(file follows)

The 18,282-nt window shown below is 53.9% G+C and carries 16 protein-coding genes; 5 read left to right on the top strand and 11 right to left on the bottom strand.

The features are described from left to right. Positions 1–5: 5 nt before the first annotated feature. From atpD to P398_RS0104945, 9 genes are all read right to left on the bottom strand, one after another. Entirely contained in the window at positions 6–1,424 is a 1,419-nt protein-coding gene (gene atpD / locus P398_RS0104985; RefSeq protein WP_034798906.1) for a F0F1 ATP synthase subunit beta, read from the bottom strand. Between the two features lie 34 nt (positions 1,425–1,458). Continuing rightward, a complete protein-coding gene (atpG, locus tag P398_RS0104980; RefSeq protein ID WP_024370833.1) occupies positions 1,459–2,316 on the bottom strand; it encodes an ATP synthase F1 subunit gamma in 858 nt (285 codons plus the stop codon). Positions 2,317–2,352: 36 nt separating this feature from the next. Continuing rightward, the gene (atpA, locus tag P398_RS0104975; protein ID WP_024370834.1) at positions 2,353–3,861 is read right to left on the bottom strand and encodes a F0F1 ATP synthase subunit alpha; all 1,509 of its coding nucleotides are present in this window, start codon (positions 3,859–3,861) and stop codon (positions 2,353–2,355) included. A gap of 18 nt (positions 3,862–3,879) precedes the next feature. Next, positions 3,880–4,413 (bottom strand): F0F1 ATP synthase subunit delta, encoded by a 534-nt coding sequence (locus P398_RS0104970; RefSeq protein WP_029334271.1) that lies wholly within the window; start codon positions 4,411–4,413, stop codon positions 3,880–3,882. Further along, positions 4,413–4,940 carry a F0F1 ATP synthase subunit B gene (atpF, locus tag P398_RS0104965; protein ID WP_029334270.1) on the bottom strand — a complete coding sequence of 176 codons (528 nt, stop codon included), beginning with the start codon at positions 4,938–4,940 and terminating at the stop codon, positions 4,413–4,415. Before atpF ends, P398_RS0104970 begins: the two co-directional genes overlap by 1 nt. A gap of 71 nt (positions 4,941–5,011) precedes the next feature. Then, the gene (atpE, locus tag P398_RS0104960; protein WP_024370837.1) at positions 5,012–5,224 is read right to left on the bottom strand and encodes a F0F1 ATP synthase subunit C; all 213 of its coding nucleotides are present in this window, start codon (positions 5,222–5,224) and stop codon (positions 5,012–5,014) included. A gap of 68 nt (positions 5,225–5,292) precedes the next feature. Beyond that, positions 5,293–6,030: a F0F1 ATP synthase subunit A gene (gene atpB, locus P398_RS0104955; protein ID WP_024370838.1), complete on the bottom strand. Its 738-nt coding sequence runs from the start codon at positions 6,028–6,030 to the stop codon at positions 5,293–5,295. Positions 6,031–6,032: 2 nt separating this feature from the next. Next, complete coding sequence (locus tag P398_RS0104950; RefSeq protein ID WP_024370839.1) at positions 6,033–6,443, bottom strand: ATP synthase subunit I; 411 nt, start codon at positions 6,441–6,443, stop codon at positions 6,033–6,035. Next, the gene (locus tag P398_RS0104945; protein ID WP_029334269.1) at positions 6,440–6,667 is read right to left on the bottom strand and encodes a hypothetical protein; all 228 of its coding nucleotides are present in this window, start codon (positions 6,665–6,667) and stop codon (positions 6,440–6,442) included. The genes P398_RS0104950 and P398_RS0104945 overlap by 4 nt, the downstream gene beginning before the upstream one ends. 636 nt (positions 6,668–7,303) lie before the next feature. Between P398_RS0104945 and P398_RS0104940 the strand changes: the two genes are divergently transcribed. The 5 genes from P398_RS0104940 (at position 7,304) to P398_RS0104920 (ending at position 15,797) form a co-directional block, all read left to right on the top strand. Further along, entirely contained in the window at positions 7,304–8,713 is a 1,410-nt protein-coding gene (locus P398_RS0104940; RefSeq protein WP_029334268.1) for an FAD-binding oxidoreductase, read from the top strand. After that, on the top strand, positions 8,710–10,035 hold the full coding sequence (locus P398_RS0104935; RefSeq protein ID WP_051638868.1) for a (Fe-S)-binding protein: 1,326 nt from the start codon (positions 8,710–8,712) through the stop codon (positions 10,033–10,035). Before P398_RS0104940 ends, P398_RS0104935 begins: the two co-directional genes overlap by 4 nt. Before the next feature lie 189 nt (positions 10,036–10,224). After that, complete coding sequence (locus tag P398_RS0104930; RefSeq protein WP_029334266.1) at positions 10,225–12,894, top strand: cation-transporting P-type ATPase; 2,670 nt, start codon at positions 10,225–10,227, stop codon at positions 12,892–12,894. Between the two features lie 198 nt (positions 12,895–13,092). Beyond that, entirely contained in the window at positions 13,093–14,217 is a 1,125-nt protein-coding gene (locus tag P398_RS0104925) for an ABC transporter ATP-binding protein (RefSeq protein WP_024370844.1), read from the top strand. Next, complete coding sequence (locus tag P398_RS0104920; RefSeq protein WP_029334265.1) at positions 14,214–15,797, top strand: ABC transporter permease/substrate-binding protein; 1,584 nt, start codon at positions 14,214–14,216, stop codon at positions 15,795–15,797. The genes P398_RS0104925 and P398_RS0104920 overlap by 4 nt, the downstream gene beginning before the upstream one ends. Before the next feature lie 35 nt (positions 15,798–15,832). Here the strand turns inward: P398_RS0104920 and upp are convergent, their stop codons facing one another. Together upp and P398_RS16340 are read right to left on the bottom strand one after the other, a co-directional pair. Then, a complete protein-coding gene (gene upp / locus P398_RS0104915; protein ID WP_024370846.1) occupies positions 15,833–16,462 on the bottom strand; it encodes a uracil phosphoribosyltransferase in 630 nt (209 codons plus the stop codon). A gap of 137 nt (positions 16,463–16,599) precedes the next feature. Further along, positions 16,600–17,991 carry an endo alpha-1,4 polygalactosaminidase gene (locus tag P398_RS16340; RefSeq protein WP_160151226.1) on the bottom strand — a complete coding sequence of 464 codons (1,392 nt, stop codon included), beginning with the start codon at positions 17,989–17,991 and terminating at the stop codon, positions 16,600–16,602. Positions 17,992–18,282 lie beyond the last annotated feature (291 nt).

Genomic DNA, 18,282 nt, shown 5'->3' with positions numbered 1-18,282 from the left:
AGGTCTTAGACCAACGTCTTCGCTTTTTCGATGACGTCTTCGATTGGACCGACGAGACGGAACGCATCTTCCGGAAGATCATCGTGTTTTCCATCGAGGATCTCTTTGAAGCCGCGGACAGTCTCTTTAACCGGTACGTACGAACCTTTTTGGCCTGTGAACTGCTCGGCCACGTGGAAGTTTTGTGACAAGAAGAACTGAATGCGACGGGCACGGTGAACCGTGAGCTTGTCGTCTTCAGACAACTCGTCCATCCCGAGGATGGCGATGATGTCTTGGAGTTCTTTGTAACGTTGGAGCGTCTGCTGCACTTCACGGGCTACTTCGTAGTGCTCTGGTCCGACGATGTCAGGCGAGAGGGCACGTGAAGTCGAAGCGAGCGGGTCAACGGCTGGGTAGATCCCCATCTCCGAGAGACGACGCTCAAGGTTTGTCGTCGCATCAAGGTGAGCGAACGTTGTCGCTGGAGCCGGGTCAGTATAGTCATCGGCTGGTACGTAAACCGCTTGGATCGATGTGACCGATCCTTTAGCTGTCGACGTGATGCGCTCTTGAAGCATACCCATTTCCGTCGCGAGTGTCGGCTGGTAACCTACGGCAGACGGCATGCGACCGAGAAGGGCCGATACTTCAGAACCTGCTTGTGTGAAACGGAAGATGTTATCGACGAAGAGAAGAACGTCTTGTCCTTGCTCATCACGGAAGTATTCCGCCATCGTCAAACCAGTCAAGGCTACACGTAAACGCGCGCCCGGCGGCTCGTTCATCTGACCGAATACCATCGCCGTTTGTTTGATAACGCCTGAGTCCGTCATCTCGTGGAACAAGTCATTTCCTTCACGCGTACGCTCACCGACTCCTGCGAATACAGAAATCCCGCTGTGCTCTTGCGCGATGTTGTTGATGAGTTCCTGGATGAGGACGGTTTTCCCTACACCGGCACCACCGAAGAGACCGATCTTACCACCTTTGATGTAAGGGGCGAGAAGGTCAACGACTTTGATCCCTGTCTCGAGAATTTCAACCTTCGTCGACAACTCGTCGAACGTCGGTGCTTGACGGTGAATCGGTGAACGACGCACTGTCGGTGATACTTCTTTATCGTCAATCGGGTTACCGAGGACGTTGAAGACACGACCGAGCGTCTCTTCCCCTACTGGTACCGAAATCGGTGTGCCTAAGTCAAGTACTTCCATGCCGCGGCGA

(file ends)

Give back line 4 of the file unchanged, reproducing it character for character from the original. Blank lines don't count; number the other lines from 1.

AGGTCTTAGACCAACGTCTTCGCTTTTTCGATGACGTCTTCGATTGGACCGACGAGACGGAACGCATCTTCCGGAAGATCATCGTGTTTTCCATCGAGGATCTCTTTGAAGCCGCGGACAGTCTCTTTAACCGGTACGTACGAACCTTTTTGGCCTGTGAACTGCTCGGCCACGTGGAAGTTTTGTGACAAGAAGAACTGAATGCGACGGGCACGGTGAACCGTGAGCTTGTCGTCTTCAGACAACTCGTCCATCCCGAGGATGGCGATGATGTCTTGGAGTTCTTTGTAACGTTGGAGCGTCTGCTGCACTTCACGGGCTACTTCGTAGTGCTCTGGTCCGACGATGTCAGGCGAGAGGGCACGTGAAGTCGAAGCGAGCGGGTCAACGGCTGGGTAGATCCCCATCTCCGAGAGACGACGCTCAAGGTTTGTCGTCGCATCAAGGTGAGCGAACGTTGTCGCTGGAGCCGGGTCAGTATAGTCATCGGCTGGTACGTAAACCGCTTGGATCGATGTGACCGATCCTTTAGCTGTCGACGTGATGCGCTCTTGAAGCATACCCATTTCCGTCGCGAGTGTCGGCTGGTAACCTACGGCAGACGGCATGCGACCGAGAAGGGCCGATACTTCAGAACCTGCTTGTGTGAAACGGAAGATGTTATCGACGAAGAGAAGAACGTCTTGTCCTTGCTCATCACGGAAGTATTCCGCCATCGTCAAACCAGTCAAGGCTACACGTAAACGCGCGCCCGGCGGCTCGTTCATCTGACCGAATACCATCGCCGTTTGTTTGATAACGCCTGAGTCCGTCATCTCGTGGAACAAGTCATTTCCTTCACGCGTACGCTCACCGACTCCTGCGAATACAGAAATCCCGCTGTGCTCTTGCGCGATGTTGTTGATGAGTTCCTGGATGAGGACGGTTTTCCCTACACCGGCACCACCGAAGAGACCGATCTTACCACCTTTGATGTAAGGGGCGAGAAGGTCAACGACTTTGATCCCTGTCTCGAGAATTTCAACCTTCGTCGACAACTCGTCGAACGTCGGTGCTTGACGGTGAATCGGTGAACGACGCACTGTCGGTGATACTTCTTTATCGTCAATCGGGTTACCGAGGACGTTGAAGACACGACCGAGCGTCTCTTCCCCTACTGGTACCGAAATCGGTGTGCCTAAGTCAAGTACTTCCATGCCGCGGCGA